As Christians hang their stockings over fireplaces and bake cookies to set out for Santa Claus, some may be wondering: What do Jews do on Christmas? Whether you celebrate the holiday or not, most stores, restaurants and many offices are closed on Christmas. But this doesn’t mean Jews (or people of other religious faiths who don’t observe Christmas) are left at home with nothing to do.

Quite the contrary, in fact. There are a number of traditions that Jews can choose from on Christmas --  and like many aspects of Judaism, most of them involve eating good food. Here is what non-Christians typically do on Christmas.

Chinese Food: Eating Chinese food is the ultimate Jewish Christmas tradition. Chinese restaurants are always open on Christmas, so they are an easy option for anyone looking for a bite to eat on the otherwise restaurant-unfriendly holiday.

But Jews’ special affinity for Chinese food is not only about its accessibility. Historically, Jews trying to assimilate to life in America could convince themselves that Chinese food -- which does not include dairy in most of its main dishes -- was not breaking their dietary laws that prohibit mixing dairy and meat. Today, there are plenty of Kosher Chinese restaurants if you’re in a city like Philadelphia or New York, so even the most observant Jews can partake in the delicious tradition.

By now, eating Chinese food on Christmas is a fairly well known practice and has made its way into popular culture. Supreme Court Justice Elena Kagan even referenced the tradition during her confirmation hearing for the high court. When asked where she was on Christmas Day, she replied: “You know, like all Jews, I was probably at a Chinese restaurant.”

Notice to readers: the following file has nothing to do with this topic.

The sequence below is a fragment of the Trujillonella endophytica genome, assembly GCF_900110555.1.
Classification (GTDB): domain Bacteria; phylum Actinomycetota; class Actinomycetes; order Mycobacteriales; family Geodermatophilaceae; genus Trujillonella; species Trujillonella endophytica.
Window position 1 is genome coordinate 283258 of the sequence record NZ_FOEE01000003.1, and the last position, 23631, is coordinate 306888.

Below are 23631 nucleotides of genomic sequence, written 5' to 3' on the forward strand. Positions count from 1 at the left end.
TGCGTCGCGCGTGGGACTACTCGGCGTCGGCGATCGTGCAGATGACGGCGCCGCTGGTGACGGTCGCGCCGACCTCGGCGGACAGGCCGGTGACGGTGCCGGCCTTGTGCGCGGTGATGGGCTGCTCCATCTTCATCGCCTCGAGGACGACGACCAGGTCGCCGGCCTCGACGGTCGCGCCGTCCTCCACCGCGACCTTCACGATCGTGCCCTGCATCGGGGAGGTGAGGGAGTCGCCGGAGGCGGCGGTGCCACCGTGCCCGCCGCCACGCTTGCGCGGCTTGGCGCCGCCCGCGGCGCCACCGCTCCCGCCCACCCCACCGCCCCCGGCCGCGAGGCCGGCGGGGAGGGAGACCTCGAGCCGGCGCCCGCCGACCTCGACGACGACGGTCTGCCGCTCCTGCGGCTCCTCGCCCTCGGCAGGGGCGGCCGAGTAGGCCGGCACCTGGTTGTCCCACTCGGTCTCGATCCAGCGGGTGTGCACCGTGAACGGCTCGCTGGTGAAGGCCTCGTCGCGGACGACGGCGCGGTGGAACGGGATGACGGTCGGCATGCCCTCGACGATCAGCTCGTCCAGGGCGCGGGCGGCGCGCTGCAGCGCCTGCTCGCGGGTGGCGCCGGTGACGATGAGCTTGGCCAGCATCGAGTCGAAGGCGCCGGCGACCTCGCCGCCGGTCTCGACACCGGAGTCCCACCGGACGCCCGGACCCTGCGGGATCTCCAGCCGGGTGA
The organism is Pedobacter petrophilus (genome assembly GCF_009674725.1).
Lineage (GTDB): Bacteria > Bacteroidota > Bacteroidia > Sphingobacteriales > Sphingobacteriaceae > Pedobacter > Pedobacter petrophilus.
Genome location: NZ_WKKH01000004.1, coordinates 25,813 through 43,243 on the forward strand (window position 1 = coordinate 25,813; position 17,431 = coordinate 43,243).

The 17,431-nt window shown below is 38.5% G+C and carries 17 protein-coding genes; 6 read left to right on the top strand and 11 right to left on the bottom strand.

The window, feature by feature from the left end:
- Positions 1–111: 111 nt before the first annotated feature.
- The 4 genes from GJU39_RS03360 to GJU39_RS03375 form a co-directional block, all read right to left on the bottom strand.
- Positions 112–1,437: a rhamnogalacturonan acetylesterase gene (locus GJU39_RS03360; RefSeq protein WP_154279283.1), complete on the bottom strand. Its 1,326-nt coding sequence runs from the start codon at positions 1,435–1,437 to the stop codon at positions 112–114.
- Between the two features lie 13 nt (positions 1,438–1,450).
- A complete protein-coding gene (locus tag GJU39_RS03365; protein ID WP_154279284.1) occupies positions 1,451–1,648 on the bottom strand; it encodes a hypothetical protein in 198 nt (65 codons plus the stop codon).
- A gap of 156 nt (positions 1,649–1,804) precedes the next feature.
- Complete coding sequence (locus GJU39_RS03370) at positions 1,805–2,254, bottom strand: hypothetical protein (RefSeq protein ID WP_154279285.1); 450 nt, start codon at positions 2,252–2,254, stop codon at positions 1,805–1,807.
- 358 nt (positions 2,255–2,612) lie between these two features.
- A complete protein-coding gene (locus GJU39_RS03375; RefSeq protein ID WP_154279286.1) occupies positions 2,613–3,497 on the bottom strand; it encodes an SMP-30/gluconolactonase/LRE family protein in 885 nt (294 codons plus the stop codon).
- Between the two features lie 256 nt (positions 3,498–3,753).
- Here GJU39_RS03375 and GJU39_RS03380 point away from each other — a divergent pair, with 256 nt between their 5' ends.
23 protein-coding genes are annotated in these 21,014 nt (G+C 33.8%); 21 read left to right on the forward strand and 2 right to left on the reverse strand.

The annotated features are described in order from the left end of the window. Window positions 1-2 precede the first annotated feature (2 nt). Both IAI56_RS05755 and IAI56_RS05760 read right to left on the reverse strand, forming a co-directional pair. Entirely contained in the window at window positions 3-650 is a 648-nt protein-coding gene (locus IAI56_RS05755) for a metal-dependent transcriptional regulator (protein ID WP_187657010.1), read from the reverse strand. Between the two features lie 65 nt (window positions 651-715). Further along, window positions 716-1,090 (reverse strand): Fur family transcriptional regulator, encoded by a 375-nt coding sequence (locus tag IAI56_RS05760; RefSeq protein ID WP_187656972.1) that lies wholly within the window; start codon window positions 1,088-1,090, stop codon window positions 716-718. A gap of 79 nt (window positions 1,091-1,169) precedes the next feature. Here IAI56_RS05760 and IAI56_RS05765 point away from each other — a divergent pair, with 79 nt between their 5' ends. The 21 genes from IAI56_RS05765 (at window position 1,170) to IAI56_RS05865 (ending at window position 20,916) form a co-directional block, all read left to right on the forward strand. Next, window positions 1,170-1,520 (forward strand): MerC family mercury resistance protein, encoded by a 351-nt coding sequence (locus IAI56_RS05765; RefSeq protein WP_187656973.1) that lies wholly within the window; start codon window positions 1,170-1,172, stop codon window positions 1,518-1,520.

Movies: The other main component of a Jewish Christmas is a trip to the movie theater. Like Chinese restaurants, movie theaters are open on Christmas when little else is, and seeing a film is a great way to spend time with family without having to talk to them. In recent years, Hollywood has made Christmas Day a huge premiere date for important movies, which has given Jews -- and plenty of others -- a wealth of options to choose from.

Actually Spend Time With Family: Even if Jews don’t celebrate the holiday, most people have Christmas Day off from work, so it can be a great time to catch up with family members and spend a relaxing day together. Some Jews also enjoy hanging out with their Christian friends on Christmas -- after all, there’s plenty to the holiday that doesn’t involve specific religious traditions.

Go To The Matzoball: Many cities hold a Jewish singles event on Christmas Eve, which has been dubbed the Matzoball. It’s a chance for Jews to meet potential matches outside online dating and in real life on a night when there is little else going on. The Matzoball website has a list of cities hosting events this year and more details about what you can expect.

Go To Work: Some Jews will take holiday shifts and work on Christmas so their Christian co-workers can make sure to get the day off to celebrate with their families. In industries where offices have to be staffed throughout the holiday season, Jews often like to work around Christmas so they can take time off during other parts of the year when Jewish holidays fall.

Volunteer: Many charity organizations need volunteers on Christmas, and Jews (as well as other non-Christians) are frequently among those who sign up to help. From soup kitchens to homeless shelters to food and warm clothing drives, many synagogues, mosques and other religious institutions organize volunteer teams to work on Christmas since their congregations won’t be observing the holiday.